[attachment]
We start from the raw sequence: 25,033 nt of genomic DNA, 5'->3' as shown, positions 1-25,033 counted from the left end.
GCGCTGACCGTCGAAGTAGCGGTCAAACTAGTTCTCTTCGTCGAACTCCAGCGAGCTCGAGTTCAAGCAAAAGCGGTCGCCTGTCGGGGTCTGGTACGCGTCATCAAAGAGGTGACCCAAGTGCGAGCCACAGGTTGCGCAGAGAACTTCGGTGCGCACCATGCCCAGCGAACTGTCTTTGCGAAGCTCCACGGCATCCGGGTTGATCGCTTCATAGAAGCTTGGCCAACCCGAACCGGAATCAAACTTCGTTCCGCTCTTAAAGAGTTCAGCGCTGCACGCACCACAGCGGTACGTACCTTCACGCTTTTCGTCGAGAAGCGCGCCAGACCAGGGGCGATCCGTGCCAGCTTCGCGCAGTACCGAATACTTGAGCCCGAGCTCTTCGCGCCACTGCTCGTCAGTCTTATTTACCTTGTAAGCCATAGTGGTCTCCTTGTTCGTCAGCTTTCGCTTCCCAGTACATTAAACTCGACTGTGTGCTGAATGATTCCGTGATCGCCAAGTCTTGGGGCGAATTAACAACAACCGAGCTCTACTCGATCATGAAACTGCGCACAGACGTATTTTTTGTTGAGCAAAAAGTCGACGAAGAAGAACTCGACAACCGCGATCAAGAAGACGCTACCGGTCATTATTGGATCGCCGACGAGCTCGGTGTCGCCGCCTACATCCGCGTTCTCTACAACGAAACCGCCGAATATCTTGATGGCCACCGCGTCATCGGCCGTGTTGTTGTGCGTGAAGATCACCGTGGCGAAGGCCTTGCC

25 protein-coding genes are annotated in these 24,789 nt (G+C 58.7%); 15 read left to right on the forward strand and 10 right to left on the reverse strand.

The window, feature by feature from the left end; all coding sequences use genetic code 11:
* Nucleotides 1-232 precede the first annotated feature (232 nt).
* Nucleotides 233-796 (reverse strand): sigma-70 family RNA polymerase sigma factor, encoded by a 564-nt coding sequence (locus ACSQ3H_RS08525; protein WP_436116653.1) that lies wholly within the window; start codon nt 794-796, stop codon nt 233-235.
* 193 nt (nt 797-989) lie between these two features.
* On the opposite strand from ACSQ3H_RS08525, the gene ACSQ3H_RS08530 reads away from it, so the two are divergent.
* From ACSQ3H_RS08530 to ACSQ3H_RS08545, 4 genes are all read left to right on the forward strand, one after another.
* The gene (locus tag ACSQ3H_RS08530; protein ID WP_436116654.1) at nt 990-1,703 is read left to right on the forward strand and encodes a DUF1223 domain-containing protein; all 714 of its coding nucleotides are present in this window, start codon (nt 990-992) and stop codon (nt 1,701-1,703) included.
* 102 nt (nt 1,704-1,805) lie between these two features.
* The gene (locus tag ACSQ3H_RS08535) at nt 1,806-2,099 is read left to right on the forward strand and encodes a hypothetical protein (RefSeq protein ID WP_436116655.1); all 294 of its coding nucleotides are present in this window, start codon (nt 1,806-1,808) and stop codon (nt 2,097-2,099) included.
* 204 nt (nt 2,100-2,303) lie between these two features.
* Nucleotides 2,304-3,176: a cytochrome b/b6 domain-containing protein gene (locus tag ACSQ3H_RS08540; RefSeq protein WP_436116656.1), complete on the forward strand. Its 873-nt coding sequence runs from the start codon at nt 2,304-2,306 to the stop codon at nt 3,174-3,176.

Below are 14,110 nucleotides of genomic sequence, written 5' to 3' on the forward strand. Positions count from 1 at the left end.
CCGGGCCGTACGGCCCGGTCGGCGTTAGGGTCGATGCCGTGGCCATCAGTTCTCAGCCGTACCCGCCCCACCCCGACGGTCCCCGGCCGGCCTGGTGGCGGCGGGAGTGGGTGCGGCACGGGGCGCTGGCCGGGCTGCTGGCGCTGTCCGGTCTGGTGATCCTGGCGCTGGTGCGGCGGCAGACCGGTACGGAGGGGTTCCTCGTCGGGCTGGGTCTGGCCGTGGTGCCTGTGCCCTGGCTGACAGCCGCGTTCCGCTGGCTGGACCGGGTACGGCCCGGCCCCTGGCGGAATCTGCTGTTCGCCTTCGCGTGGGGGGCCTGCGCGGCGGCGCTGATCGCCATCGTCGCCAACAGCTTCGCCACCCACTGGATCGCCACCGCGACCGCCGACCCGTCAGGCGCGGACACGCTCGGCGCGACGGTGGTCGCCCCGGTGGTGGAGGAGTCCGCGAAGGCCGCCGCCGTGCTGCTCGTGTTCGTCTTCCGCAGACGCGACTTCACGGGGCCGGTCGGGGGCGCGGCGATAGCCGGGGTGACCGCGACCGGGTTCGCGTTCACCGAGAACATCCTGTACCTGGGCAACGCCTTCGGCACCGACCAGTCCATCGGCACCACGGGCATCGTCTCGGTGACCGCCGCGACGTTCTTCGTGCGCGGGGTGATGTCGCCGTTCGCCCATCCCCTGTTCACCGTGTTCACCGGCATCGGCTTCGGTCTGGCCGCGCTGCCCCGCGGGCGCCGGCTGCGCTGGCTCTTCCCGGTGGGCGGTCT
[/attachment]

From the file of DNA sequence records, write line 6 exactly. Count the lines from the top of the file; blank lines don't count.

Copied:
* Nucleotides 233-796 (reverse strand): sigma-70 family RNA polymerase sigma factor, encoded by a 564-nt coding sequence (locus ACSQ3H_RS08525; protein WP_436116653.1) that lies wholly within the window; start codon nt 794-796, stop codon nt 233-235.